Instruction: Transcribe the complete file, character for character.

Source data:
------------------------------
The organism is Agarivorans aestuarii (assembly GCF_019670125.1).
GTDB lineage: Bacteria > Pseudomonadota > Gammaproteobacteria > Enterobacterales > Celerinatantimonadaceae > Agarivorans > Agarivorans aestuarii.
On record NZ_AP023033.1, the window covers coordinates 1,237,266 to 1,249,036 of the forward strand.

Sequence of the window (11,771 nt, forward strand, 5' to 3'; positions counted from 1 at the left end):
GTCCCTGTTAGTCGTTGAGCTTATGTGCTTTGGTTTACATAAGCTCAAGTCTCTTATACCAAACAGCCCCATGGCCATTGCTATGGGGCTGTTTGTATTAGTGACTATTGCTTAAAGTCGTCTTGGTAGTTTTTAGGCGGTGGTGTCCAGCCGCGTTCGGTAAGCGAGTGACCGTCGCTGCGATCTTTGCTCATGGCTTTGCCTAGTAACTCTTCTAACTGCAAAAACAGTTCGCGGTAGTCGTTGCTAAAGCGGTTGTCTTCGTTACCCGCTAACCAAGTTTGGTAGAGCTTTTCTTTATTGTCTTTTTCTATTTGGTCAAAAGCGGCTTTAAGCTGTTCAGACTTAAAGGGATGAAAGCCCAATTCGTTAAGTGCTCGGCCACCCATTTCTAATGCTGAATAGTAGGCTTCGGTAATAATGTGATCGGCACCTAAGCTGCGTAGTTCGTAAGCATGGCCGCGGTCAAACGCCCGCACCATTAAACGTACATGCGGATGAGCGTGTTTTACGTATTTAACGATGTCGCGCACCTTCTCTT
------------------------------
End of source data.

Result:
The organism is Agarivorans aestuarii (assembly GCF_019670125.1).
GTDB lineage: Bacteria > Pseudomonadota > Gammaproteobacteria > Enterobacterales > Celerinatantimonadaceae > Agarivorans > Agarivorans aestuarii.
On record NZ_AP023033.1, the window covers coordinates 1,237,266 to 1,249,036 of the forward strand.

Sequence of the window (11,771 nt, forward strand, 5' to 3'; positions counted from 1 at the left end):
GTCCCTGTTAGTCGTTGAGCTTATGTGCTTTGGTTTACATAAGCTCAAGTCTCTTATACCAAACAGCCCCATGGCCATTGCTATGGGGCTGTTTGTATTAGTGACTATTGCTTAAAGTCGTCTTGGTAGTTTTTAGGCGGTGGTGTCCAGCCGCGTTCGGTAAGCGAGTGACCGTCGCTGCGATCTTTGCTCATGGCTTTGCCTAGTAACTCTTCTAACTGCAAAAACAGTTCGCGGTAGTCGTTGCTAAAGCGGTTGTCTTCGTTACCCGCTAACCAAGTTTGGTAGAGCTTTTCTTTATTGTCTTTTTCTATTTGGTCAAAAGCGGCTTTAAGCTGTTCAGACTTAAAGGGATGAAAGCCCAATTCGTTAAGTGCTCGGCCACCCATTTCTAATGCTGAATAGTAGGCTTCGGTAATAATGTGATCGGCACCTAAGCTGCGTAGTTCGTAAGCATGGCCGCGGTCAAACGCCCGCACCATTAAACGTACATGCGGATGAGCGTGTTTTACGTATTTAACGATGTCGCGCACCTTCTCTT